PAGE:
the things I wish I’d known

Most people I know have a certain number in the back of their minds–the age at which he or she becomes officially old.  For me, that particular birthday has already come and gone.  It occurred on October 21, 2007.  It was the day I turned twenty-ten.  At least, that’s the only way I could bring myself to say it then.  I’m more comfortable here in the land of thirties now.  But I do recall feeling as though I’d crossed a significant mile marker then.  The bright side of that, of course, is that future numbers don’t scare me because, well, I’m already old.  Ish.

Oh I kid.  Sort of.  I do realize that thirty isn’t old.  I do.  But for me, the number was daunting.  Because of the way my birthday falls I was always one of the youngest people in my class.  And, having given birth at sixteen, I was always practically guaranteed to be the youngest mom in any given group.  It’s just the way that I’d come identify myself: youthful.  The turning of that thirty-corner signified an end to that, at least in my mind.

Oh, if only I’d known.  It only gets better.

There are lists of things I wish I’d known then.  Lists of them.  Things that would have eased the months that led up to that October day.  Tidbits of wisdom that I probably wouldn’t have understood then, without the luxury of hindsight.

I’m choosing six today.  And even as I sit here considering them, a knowing smile reaches me.  These are but a few of the things I wish I’d known as I approached thirty:

6.  Wrinkles aren’t like a tax deadline.  Nor are they subcutaneous cougars waiting to pounce the second the clock strikes midnight.  They’re gradual.  Oh and pee ess, there are definitely worse things.  Perpetually-surprised Botox face, anyone?  See what I mean.

5. Not being the youngest one in any given group will feel all wrong at first.  The fit will be something like that new pair of flats that you have to wear around for a bit before they get comfortable.   But, just like the wrinkles, you’ll find comfort in your own skin.  You’ll discover a wisdom all your own and you’ll be able to connect with other moms on a whole new level.

4. Workouts get harder.  But there will be a shift somewhere–metabolism or something–and it means that you won’t be able to eat like you used to.  Regular exercise will be all the more important.  Though, admittedly, not any more enjoyable.

3. Gone are the days when you could hop up on the counter to reach the top cupboard shelf and then jump back down with ease.  In spite of the continued exercise, your body doesn’t cooperate like it used to.  Joints creak.  Feet ache.  Muscles protest.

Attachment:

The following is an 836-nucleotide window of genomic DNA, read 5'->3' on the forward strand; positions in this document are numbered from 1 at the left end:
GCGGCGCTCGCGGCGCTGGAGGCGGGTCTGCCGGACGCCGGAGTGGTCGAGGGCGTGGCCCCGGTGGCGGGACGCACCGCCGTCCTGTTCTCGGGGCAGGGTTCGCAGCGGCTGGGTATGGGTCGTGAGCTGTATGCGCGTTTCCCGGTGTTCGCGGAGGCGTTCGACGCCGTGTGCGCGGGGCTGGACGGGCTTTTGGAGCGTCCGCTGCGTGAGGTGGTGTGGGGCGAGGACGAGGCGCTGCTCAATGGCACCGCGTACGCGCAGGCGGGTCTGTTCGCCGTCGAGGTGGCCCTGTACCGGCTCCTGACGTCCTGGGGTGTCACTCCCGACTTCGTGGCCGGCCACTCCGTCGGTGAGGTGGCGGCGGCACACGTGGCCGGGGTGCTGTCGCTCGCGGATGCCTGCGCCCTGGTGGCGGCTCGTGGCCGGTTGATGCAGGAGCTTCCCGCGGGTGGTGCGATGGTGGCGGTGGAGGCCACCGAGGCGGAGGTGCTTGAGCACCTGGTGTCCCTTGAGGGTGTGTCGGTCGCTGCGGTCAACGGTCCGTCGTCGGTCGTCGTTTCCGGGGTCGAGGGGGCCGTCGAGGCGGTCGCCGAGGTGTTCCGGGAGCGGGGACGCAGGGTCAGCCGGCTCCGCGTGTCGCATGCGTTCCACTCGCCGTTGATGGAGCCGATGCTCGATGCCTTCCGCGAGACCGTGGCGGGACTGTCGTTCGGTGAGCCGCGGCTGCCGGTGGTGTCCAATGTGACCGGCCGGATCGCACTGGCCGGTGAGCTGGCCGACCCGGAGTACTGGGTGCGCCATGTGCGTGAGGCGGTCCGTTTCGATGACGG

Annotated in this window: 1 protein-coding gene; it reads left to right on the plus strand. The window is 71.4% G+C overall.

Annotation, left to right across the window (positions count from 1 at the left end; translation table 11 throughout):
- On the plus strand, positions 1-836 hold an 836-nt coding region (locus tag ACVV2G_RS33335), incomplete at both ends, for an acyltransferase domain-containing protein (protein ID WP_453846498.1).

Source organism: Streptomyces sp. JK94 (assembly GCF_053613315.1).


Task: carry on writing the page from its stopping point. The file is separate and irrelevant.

2. Relationships evolve.  All of them–spiritual and earthly.  They strengthen and deepen with perspective.  It’s eye-opening and awkward and scary and full and beautiful all at once.

1. You’ll find an even more meaningful appreciation for all with which you’ve been blessed.

In a nutshell, you will find joy.  You will come to view the people and mistakes of your past through more experienced eyes and you will proceed accordingly.  You will forgive ever so slightly quicker and breathe easier.  Whereas once you thought you knew it all, you will realize that you’ll never stop learning.  There will be confidence rooted in that which matters as opposed to that which so quickly passes away.  So, too, will there be hardship.  Heartbreak.  Letdowns.  But all of it will be easier to accept because your faith has been strengthened through it all.  You will fully grasp that nothing is permanent.  You will appreciate today while planning for tomorrow.  You will savor more, dwell less.  And possibly, above all, you will face future birthdays not with gritted teeth and clenched fists, but with quiet anticipation and barely-concealed hope.

It’s a crazy-beautiful trip.  Enjoy the ride.

*Happy birthday, Stephanie!  Something tells me you will face this year every bit as gracefully as you’ve welcomed the ones that have come before it.  I hope that this post, as well as Dayna’s, will bring a smile to your day*


6 Replies to “the things I wish I’d known”

  1. Darcie- I’m cheering over here! I agree that your thirties help you face those future numbers. They’re not so scary are they?

    I especially identified with your #5. I have long joked that I have permanent baby sister-ism. I haven’t really heard anyone else talk about it- but you hit it dead on! I still find myself surprised that I’m not the youngest in groups. I have to laugh when a co-worker, mom-friend, or celebrity turns out to be so much younger.

    And Amen to #2. You put this most profound area of growth so perfectly- awkward, scary, full, beautiful- yes!

    I love and laugh that we used some of the same phrases. And that we have “knowing smiles” now. Pretty sure you have to be at least 30 before you get one of those, right?

  2. Great words Darcie! I’m 32 and I still feel like I’m pretending to be an adult most of the time. I wonder if that feeling will every go away? I suppose so, but I do love where I am now. I have more confidence (not that I was lacking before, ahem) and security. And since I didn’t even start to really exercise until I was nearing 30 it is still new to me. :)

  3. Ha, great post! Wait until 40!! Then you’ll really know that youth is wasted on the young. I’m with you on number 5, I was a commisioned officer at 21 – my peers were always older than me. At least being 41 and working at the Pentagon keeps me on the low end of the age spectrum :) Oh, and you know nothing of aches and creaks…yet.

  4. Thanks for passing on your words of wisdom, Darcie. I always love hearing about your wishes, hopes, fears, and dreams – and I’m so very glad we get to be a part of each other’s lives through our 30’s.

    Also – thank you again for the wonderful lunch today! You are one of the best hostesses I have ever encountered.

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